Phase Two of the pensions automatic enrolment obligations begins. Though companies may hope they have now met their pensions automatic enrolment requirements – systems are up and running, employees have been enrolled and processes are operating smoothly – there are more changes afoot.
Employers and employees are required to pay higher pension contributions from 6 April 2018. At the moment auto-enrolment requires pension contributions of 2% of qualifying earnings in total. Companies are required to pay 1% of this amount with the balance generally being paid by the employee. From April 2018 however contribution rates will increase and next year in 2019, contribution rates will rise again.
Phase one of automatic enrolment, which involved enrolling the UK workforce into a pension scheme, has now been completed. Data to the end of August 2017 showed that 14,800 employers in Hampshire, 11,600 in Surrey, 13,900 in Sussex and 13,000 in Kent enrolled employees into a qualifying pension scheme. Over 650,000 employees have as a result now been put into a pension scheme. (Across the UK as a whole, over 8.8 million workers have been provided with a workplace pension.)
New employers taking on an employee for the first time must comply with auto-enrolment obligations from the first day on which they employ an individual. This is known as the “duties start date”. (Employees that are aged between 22 and state pension age, ordinarily work in the UK and earn over the minimum threshold amount of £10,000 per annum must be enrolled into a qualifying pension scheme. Auto-enrolment can be postponed for up to three months provided the employer notifies its staff that it has decided to do so.)
What should employers do?
With these statutory changes afoot, employers need to ensure firstly that their systems are updated to ensure the higher pension contributions are paid. Payroll systems may need to be revised. If payroll is outsourced, employers need to contact their payroll provider to confirm any changes that need to be made.
Secondly, employers may want to tell their staff about these changes, though there is no statutory requirement to do so. (Unlike so many other areas of auto-enrolment, which does impose a range of statutory obligations to provide information, the legislation is silent here.) Opinion is divided as to the approach to be taken to informing employees. Some commentators have stated that informing employees is not necessary. However, in my view, it is preferable to tell employees of the changes that are taking place. It is a good news story – higher pension contributions are intended to lead to a larger pensions pot. The most appropriate way of informing staff depends of course on the organisation. For some larger companies a newsletter may be suitable, while for others an email communication may be all that is required.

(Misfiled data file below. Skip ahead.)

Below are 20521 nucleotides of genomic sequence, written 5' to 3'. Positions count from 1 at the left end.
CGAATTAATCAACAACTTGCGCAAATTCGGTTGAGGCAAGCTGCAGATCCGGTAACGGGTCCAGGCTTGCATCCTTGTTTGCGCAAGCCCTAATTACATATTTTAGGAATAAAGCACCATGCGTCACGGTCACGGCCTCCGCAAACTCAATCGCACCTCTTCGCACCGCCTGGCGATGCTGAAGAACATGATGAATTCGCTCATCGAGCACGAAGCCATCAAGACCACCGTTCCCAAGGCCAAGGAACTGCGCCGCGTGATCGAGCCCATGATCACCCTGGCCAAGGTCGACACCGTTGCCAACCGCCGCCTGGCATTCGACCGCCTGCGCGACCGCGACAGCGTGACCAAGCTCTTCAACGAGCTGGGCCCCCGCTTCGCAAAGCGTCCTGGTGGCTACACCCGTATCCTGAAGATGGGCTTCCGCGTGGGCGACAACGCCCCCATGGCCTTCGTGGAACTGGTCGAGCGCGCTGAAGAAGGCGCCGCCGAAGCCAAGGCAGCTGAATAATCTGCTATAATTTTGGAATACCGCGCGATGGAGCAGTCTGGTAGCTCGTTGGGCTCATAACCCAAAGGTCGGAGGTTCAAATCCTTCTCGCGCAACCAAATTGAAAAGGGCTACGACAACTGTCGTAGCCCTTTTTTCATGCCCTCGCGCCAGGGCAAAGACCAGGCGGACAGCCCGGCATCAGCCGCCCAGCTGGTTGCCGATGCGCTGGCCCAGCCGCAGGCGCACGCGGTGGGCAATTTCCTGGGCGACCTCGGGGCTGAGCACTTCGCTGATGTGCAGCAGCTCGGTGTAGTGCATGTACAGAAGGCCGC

Action for employers:
- Check payroll software is set to handle increased contributions from April
- If payroll is outsourced, check with the payroll provider
- Inform employees about the changes
If employers and staff are paying above the statutory minimum rates outlined above, there may be no requirement for any further action, so long as their rates meet the new minimum requirements.
There is a fear among some that the increased rates will result in higher opt out rates with more employees deciding to exit the pension scheme. Time will tell but research from other countries suggests opt out rates do not tend to increase until contributions rates start to hit 8-9%.
And what if employers fail to meet their duties?
Based in Brighton, the pensions regulator (which has the role of enforcing automatic enrolment obligations) is becoming a more frequent player at the local magistrates’ court. It is taking an increasingly active role and has been seen prosecuting offenders. Two notable convictions come to mind:
- Dominic Chappell has been prosecuted for failing to give the Regulator information in connection with the sale of BHS after having been served with formal notices under section 72 of the Pensions Act 2004.
- in November last year, a bus company, Stotts Tours (Oldham), was prosecuted for failing to enrol their employees into a workplace pension scheme.
The regulator is becoming increasingly aggressive, partly as a result of several high profile pensions failures (thinks of BHS, British Steel and Carillion). From July to September 2017 the Regulator issued:
- 5479 fixed penalty notices (a fixed fine of £400) against employers who had failed to meet some element of their auto enrolment obligations, and
- 1433 escalating penalty notices (these are daily fines ranging from £50 per day to £10,000 per day depending on the size of the company.)
In the lead up to Christmas, the regulator carried out spot checks on employers in the South of England to ensure compliance with their pension duties. The regulator’s message is clear – employers must meet their obligations or risk the financial penalties.
|Employer contribution rates||Contribution rates usually paid by employee||Total pension contributions|
|To April 2018||1%||1%||2%|
|April 2018 – end March 2019||2%||3%||5%|
|April 2019 onwards||3%||5%||8%|
The statutory obligation relates to the company’s contribution rates and the total contribution rates in respect of qualifying earnings. Legislation does not impose a minimum employee contribution.
The above is a general overview and we recommend that independent legal advice is sought for your specific concerns.
Solictor at Charles Russell Speechlys
T: 01483 252579
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